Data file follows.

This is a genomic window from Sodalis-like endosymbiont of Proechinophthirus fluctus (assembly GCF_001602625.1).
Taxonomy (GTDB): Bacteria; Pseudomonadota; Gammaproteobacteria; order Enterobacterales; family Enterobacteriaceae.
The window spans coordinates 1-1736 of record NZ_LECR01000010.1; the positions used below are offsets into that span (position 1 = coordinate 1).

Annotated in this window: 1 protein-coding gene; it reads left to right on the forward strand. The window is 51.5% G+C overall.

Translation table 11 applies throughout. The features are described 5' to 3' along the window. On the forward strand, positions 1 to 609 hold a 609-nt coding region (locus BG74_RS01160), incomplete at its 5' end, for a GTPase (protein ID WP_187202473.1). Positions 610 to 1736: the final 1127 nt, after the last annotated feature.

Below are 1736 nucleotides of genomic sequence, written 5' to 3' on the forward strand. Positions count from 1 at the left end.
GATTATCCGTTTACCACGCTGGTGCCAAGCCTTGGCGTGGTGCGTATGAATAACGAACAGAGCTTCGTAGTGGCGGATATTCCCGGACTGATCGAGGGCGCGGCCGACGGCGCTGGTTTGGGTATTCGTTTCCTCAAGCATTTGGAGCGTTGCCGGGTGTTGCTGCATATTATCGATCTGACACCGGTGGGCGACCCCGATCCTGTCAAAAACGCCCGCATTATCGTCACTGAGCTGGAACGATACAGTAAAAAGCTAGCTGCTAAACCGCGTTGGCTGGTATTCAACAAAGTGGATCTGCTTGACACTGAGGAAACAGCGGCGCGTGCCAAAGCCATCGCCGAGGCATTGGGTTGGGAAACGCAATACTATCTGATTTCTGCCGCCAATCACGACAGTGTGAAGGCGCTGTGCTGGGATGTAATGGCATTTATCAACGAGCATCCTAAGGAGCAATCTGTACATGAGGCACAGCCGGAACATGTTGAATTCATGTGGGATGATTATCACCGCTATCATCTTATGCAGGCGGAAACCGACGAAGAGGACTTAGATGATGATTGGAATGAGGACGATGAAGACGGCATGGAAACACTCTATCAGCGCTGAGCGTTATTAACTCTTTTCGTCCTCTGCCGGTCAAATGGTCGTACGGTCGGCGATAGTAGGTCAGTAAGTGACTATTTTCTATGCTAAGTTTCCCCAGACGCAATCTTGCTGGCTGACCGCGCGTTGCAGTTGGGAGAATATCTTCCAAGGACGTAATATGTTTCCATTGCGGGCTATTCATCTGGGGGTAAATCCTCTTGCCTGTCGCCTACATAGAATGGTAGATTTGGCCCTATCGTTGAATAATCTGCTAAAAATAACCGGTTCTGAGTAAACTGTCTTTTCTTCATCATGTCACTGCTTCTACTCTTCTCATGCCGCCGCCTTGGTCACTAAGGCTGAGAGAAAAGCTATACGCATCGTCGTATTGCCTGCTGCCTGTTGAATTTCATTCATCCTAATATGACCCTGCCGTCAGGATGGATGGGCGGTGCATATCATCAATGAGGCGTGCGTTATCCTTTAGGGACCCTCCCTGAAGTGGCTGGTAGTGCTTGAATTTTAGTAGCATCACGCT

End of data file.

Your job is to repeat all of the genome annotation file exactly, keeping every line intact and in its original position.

This is a genomic window from Sodalis-like endosymbiont of Proechinophthirus fluctus (assembly GCF_001602625.1).
Taxonomy (GTDB): Bacteria; Pseudomonadota; Gammaproteobacteria; order Enterobacterales; family Enterobacteriaceae.
The window spans coordinates 1-1736 of record NZ_LECR01000010.1; the positions used below are offsets into that span (position 1 = coordinate 1).

Annotated in this window: 1 protein-coding gene; it reads left to right on the forward strand. The window is 51.5% G+C overall.

Translation table 11 applies throughout. The features are described 5' to 3' along the window. On the forward strand, positions 1 to 609 hold a 609-nt coding region (locus BG74_RS01160), incomplete at its 5' end, for a GTPase (protein ID WP_187202473.1). Positions 610 to 1736: the final 1127 nt, after the last annotated feature.

Below are 1736 nucleotides of genomic sequence, written 5' to 3' on the forward strand. Positions count from 1 at the left end.
GATTATCCGTTTACCACGCTGGTGCCAAGCCTTGGCGTGGTGCGTATGAATAACGAACAGAGCTTCGTAGTGGCGGATATTCCCGGACTGATCGAGGGCGCGGCCGACGGCGCTGGTTTGGGTATTCGTTTCCTCAAGCATTTGGAGCGTTGCCGGGTGTTGCTGCATATTATCGATCTGACACCGGTGGGCGACCCCGATCCTGTCAAAAACGCCCGCATTATCGTCACTGAGCTGGAACGATACAGTAAAAAGCTAGCTGCTAAACCGCGTTGGCTGGTATTCAACAAAGTGGATCTGCTTGACACTGAGGAAACAGCGGCGCGTGCCAAAGCCATCGCCGAGGCATTGGGTTGGGAAACGCAATACTATCTGATTTCTGCCGCCAATCACGACAGTGTGAAGGCGCTGTGCTGGGATGTAATGGCATTTATCAACGAGCATCCTAAGGAGCAATCTGTACATGAGGCACAGCCGGAACATGTTGAATTCATGTGGGATGATTATCACCGCTATCATCTTATGCAGGCGGAAACCGACGAAGAGGACTTAGATGATGATTGGAATGAGGACGATGAAGACGGCATGGAAACACTCTATCAGCGCTGAGCGTTATTAACTCTTTTCGTCCTCTGCCGGTCAAATGGTCGTACGGTCGGCGATAGTAGGTCAGTAAGTGACTATTTTCTATGCTAAGTTTCCCCAGACGCAATCTTGCTGGCTGACCGCGCGTTGCAGTTGGGAGAATATCTTCCAAGGACGTAATATGTTTCCATTGCGGGCTATTCATCTGGGGGTAAATCCTCTTGCCTGTCGCCTACATAGAATGGTAGATTTGGCCCTATCGTTGAATAATCTGCTAAAAATAACCGGTTCTGAGTAAACTGTCTTTTCTTCATCATGTCACTGCTTCTACTCTTCTCATGCCGCCGCCTTGGTCACTAAGGCTGAGAGAAAAGCTATACGCATCGTCGTATTGCCTGCTGCCTGTTGAATTTCATTCATCCTAATATGACCCTGCCGTCAGGATGGATGGGCGGTGCATATCATCAATGAGGCGTGCGTTATCCTTTAGGGACCCTCCCTGAAGTGGCTGGTAGTGCTTGAATTTTAGTAGCATCACGCT